Machiavelli’s La Mandragola is a play about shameless disregard for the means by which one achieves one’s desires. It demonstrates that the given or chosen title of a person should not be the measure of their character. But it’s also a warning to the virtuous, that the sinful may still be the victors; that immorality may never be punished — and a reminder that religion is mostly a system under which we collectively pretend good deeds are always rewarded, if not in this life, at least in the next. The legend of the Mandrake root itself is that when dug up, it will scream kill all who hear its screams.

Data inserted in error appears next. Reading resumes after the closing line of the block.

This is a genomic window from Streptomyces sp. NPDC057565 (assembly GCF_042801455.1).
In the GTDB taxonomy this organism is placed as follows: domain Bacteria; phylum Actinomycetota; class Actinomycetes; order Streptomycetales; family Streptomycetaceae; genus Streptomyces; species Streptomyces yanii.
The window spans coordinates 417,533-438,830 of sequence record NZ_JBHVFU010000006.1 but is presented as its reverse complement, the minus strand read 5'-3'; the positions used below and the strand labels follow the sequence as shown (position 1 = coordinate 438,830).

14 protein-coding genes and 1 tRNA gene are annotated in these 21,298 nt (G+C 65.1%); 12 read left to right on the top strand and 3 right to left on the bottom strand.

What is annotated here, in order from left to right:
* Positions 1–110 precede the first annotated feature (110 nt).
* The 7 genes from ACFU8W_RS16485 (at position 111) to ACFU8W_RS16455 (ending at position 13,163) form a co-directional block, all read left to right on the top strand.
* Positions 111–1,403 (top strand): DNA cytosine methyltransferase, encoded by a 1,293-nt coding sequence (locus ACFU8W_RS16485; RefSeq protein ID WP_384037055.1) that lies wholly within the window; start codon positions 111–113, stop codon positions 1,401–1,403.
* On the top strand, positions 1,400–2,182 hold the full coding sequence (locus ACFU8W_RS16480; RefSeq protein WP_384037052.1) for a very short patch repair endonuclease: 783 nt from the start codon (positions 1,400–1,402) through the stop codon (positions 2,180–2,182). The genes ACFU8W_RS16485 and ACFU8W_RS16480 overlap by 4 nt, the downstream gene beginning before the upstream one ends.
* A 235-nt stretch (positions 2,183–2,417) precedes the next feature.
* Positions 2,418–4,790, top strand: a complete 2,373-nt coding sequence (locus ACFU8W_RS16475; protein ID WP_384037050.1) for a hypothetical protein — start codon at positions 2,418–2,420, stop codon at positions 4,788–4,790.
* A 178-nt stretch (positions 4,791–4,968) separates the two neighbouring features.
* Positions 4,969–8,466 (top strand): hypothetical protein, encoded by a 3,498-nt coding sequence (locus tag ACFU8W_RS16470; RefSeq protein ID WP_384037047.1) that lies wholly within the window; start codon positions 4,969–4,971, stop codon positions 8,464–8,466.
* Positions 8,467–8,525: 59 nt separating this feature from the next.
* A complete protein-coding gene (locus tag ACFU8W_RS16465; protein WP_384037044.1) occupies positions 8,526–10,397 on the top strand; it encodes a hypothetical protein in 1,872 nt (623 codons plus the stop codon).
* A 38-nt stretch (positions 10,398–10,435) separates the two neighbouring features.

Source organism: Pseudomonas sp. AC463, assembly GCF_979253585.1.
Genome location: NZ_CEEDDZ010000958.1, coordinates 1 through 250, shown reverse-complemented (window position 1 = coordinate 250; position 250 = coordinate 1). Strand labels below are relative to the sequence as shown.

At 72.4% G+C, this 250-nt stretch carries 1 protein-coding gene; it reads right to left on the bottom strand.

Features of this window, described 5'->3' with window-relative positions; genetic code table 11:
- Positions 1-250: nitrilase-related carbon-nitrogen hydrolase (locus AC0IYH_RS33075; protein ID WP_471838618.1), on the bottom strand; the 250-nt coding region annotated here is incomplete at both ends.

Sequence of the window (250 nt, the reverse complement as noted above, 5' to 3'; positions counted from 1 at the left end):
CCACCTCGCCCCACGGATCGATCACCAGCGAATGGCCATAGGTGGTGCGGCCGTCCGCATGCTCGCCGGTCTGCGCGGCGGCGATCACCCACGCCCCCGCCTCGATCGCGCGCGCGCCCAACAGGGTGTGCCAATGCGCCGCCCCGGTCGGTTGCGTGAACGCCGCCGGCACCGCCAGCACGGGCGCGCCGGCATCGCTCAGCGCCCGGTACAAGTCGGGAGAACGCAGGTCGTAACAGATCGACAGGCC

Piezo, like Machiavelli, is Italian, and this song is likely named for either the play or the root (or both). It will certainly not kill you to hear it, and thankfully so, but as you listen to it, be reminded that we can’t depend on the notion that the powerful men who cause chaos and suffering in this world will be punished cosmically, it’s up to the rest of us to stop them ourselves.
Piezo – “The Mandrake” (bc)